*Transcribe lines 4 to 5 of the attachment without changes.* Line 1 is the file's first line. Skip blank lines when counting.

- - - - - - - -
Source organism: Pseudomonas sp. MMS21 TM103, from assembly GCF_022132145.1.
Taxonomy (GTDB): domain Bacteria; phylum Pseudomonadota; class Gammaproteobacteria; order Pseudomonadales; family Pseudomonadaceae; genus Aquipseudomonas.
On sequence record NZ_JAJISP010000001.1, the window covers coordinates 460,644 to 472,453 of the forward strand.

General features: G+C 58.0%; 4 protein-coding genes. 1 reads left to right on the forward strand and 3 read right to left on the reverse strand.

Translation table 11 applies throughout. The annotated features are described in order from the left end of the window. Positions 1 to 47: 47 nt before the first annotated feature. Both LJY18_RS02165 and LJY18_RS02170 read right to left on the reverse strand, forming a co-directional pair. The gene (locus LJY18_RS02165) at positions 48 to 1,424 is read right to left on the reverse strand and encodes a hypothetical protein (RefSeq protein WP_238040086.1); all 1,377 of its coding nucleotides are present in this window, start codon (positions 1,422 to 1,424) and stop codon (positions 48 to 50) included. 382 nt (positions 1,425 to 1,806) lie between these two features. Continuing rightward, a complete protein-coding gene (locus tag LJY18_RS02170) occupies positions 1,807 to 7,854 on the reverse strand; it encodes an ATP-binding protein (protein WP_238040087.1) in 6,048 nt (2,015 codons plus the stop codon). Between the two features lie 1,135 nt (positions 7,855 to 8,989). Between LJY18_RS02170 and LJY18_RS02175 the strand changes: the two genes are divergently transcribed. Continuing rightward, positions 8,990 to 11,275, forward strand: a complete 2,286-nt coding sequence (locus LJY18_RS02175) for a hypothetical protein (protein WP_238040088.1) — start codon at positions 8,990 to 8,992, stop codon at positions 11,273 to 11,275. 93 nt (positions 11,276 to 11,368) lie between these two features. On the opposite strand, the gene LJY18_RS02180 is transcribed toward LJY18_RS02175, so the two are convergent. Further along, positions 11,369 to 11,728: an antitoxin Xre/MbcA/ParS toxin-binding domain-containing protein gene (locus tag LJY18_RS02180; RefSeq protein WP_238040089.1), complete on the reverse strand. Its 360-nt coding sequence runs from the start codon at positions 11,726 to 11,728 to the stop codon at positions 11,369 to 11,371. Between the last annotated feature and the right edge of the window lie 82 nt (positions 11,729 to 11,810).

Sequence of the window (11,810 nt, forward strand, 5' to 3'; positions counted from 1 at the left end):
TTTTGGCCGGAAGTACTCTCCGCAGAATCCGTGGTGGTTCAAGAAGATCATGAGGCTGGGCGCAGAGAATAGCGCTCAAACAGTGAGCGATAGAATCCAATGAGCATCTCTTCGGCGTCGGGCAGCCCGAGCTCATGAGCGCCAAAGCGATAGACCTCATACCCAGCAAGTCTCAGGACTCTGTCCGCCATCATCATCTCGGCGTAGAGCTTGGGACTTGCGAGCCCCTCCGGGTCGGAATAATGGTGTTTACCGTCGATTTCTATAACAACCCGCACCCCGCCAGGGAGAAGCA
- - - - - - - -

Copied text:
General features: G+C 58.0%; 4 protein-coding genes. 1 reads left to right on the forward strand and 3 read right to left on the reverse strand.

Translation table 11 applies throughout. The annotated features are described in order from the left end of the window. Positions 1 to 47: 47 nt before the first annotated feature. Both LJY18_RS02165 and LJY18_RS02170 read right to left on the reverse strand, forming a co-directional pair. The gene (locus LJY18_RS02165) at positions 48 to 1,424 is read right to left on the reverse strand and encodes a hypothetical protein (RefSeq protein WP_238040086.1); all 1,377 of its coding nucleotides are present in this window, start codon (positions 1,422 to 1,424) and stop codon (positions 48 to 50) included. 382 nt (positions 1,425 to 1,806) lie between these two features. Continuing rightward, a complete protein-coding gene (locus tag LJY18_RS02170) occupies positions 1,807 to 7,854 on the reverse strand; it encodes an ATP-binding protein (protein WP_238040087.1) in 6,048 nt (2,015 codons plus the stop codon). Between the two features lie 1,135 nt (positions 7,855 to 8,989). Between LJY18_RS02170 and LJY18_RS02175 the strand changes: the two genes are divergently transcribed. Continuing rightward, positions 8,990 to 11,275, forward strand: a complete 2,286-nt coding sequence (locus LJY18_RS02175) for a hypothetical protein (protein WP_238040088.1) — start codon at positions 8,990 to 8,992, stop codon at positions 11,273 to 11,275. 93 nt (positions 11,276 to 11,368) lie between these two features. On the opposite strand, the gene LJY18_RS02180 is transcribed toward LJY18_RS02175, so the two are convergent. Further along, positions 11,369 to 11,728: an antitoxin Xre/MbcA/ParS toxin-binding domain-containing protein gene (locus tag LJY18_RS02180; RefSeq protein WP_238040089.1), complete on the reverse strand. Its 360-nt coding sequence runs from the start codon at positions 11,726 to 11,728 to the stop codon at positions 11,369 to 11,371. Between the last annotated feature and the right edge of the window lie 82 nt (positions 11,729 to 11,810).